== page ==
K. A. Nizami Center for Quranic Studies (KAN-CQS; henceforth CQS) is one of the prime academic centers of Aligarh Muslim University (AMU) which is focused on "the study of Quran and related subjects". Named after reputed historian Professor Khaliq Ahmad Nizami (1925-97), the Centre's establishment was approved in 1998 under the provisions of the AMU Act (1981), and was inaugurated in 2012. CQS is committed to "the advancement of academic excellence in teaching, research and publication", and it provides "a meeting point between the Islamic and Western worlds of learning". Its major 'aims and objectives' are: (i) to promote research in the field of Qur'anic exegesis (tafsir), especially South Asia; (ii) to provide an academic forum for scholars whose academic interests focus on any aspect of the Quran; (iii) to promote the educational and cultural advancement of Muslims of India; and (iv) to enable the students of the Quran to gain or renew their acquaintance with the latest developments in the field of Quranic Studies.
The Founder Director of CQS was Professor Ahtisham Ahmad Nizami (2007-2017) and was succeeded, in April 2017, by Professor Abdur Raheem Kidwai. CQS has been active in organizing seminars/ conferences, extension lectures, and in publishing books on various aspects of Qur'anic Studies. In order to show more dynamism towards research, CQS has come up, since 2018, with the idea of a bi-annual academic research e-journal, Aligarh Journal of Quranic Studies (AJQS; ISSN: 2582-0796)—its inaugural issue was published in Winter 2018 and includes scholarly papers from young and senior scholars (both from India and abroad). The Chief-Editor of AJQS is Professor A. R. Kidwai and its Editor is Dr Nazeer Ahmad Abdul Majeed. Besides AJQS, CQS has published, from last few years, around two dozen books (in Urdu, English and Hindi) on various aspects of the Qur'anic Studies (a list of these works can be accessed from http://www.amucqs.com/events/publications3204018).
Some important Books/ Monographs published by CQS in English are: Bruce B. Lawrence, Abdullah Yusuf Ali's Translation of the Quran: An 80-Year Retrospective (2013); Muhammad Matloob Khan, Personality Development in the light of Quran and Hadith (2016); Abdur Raheem Kidwai, God's Word, Man's Interpretations: A Critical Study of the 21st Century English Translations of the Quran (2018; hereinafter God's Word); Sajid Shaffi, 21st Century Quranic Studies in English: A Bibliography (2018) and Academic Research on the Quran: A Critical Bibliography (2019); Dr. Abdul Kader Choughley, How to Study the Quran: Sayyid Abdul Hasan Ali Nadwi's Approach (2018) and Sayyid Abdul Hasan Ali Nadwi's Contribution to Quranic Studies (2018); Nazeer Ahmad Ab. Majeed's Quran Interpretation in Urdu: A Critical Study (2019). My own latest book, Recent Trends in Qur'anic Scholarship, was also sponsored by CQS and published (like most of its English works) by Viva Books, New Delhi in July 2020.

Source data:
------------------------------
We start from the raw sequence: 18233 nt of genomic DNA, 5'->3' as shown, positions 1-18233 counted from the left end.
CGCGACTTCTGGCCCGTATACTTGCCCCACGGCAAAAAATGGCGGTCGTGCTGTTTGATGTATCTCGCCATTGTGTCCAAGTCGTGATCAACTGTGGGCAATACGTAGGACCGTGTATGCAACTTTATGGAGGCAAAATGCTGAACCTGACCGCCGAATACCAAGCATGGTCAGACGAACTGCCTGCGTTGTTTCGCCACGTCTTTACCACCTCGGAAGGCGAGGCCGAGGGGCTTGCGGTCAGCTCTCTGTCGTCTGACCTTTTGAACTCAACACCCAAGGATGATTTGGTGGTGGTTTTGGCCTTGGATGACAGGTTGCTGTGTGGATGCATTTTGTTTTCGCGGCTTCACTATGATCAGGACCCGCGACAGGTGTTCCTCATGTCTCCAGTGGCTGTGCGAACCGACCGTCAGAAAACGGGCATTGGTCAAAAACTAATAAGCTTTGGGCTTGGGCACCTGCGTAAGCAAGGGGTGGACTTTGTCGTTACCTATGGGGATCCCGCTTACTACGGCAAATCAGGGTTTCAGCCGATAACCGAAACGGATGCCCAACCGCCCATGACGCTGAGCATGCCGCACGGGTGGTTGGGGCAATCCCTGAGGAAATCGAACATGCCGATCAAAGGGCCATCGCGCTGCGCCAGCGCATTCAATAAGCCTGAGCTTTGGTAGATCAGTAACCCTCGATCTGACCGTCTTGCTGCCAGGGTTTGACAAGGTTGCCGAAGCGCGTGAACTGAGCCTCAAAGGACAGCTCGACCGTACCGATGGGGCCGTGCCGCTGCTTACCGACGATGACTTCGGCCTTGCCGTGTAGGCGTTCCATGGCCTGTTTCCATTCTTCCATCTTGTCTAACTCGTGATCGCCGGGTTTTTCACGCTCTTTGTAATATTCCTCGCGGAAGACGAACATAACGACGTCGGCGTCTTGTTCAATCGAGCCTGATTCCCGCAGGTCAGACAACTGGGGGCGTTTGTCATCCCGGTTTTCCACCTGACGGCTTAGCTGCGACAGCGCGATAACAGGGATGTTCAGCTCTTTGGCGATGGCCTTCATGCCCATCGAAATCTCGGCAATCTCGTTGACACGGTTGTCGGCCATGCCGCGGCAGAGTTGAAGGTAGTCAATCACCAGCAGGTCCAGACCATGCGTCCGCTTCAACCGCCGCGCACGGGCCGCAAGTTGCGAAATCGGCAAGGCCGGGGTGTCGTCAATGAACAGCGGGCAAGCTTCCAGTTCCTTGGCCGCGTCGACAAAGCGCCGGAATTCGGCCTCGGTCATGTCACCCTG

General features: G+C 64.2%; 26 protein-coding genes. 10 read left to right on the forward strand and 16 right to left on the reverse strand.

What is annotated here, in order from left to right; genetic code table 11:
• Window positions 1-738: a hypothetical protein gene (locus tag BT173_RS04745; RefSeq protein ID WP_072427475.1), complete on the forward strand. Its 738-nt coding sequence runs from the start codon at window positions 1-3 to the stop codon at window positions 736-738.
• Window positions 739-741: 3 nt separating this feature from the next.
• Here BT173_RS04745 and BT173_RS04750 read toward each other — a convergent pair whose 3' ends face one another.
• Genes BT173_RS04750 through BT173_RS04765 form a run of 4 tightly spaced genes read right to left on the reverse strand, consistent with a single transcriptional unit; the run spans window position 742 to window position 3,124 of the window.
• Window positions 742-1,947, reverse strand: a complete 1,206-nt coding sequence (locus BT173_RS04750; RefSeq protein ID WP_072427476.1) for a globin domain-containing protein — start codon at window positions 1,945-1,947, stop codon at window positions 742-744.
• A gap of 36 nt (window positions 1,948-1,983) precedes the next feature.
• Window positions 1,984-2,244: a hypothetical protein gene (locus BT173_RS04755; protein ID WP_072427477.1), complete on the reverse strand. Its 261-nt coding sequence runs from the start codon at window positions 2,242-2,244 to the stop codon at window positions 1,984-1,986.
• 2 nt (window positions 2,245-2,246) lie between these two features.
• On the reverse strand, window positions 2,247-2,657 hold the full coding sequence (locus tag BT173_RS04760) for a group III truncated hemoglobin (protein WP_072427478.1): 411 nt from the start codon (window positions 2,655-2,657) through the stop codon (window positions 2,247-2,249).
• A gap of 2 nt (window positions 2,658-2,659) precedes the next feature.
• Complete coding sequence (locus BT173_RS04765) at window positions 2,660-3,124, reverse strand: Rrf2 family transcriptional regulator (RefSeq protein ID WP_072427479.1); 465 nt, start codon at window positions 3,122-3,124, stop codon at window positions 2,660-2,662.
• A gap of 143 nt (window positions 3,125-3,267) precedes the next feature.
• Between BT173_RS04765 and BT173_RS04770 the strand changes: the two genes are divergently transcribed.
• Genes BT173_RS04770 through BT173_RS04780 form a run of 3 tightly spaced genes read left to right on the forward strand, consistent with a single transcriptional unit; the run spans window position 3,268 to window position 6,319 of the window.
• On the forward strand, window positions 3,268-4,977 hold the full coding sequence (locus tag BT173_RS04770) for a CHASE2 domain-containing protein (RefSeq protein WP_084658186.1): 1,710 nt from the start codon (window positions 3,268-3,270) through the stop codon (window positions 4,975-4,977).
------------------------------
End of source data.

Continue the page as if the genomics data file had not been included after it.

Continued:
Moreover, CQS is also active in organizing lectures, seminars/ conferences/ symposiums, Weekly Classes, the Qur'anic Studies Forum, etc. It has also introduced Diploma courses on Tajweed, Qiraat, and Muslim Chaplaincy, which are "offered to students wishing to improve their skills in the recitation of the Qur'an (tilawat)".
As a sample, below is presented an assessment of Kidwai's God's Word, Man's Interpretation (2018):
God's Word attempts to provide a "critique" on 32 newly published English translations of the Qur'an (published in between 2000 and 2017). It provides a critical assessment of these translations; highlights their merits, demerits and literary features; points out the translator's ideological presuppositions and intrusions; and brings to the limelight trends and changes that have occurred in this field, over the decades. The book consists of 32 chapters, each covering a critical assessment of a single translation, and is preceded by a Preface (xi-xvii), and ends with an 'Appendix' (pp. 142-54) and finally by a rich 'Bibliography' on Qur'anic Studies (pp. 155-178), prepared by Sajid Shaffi.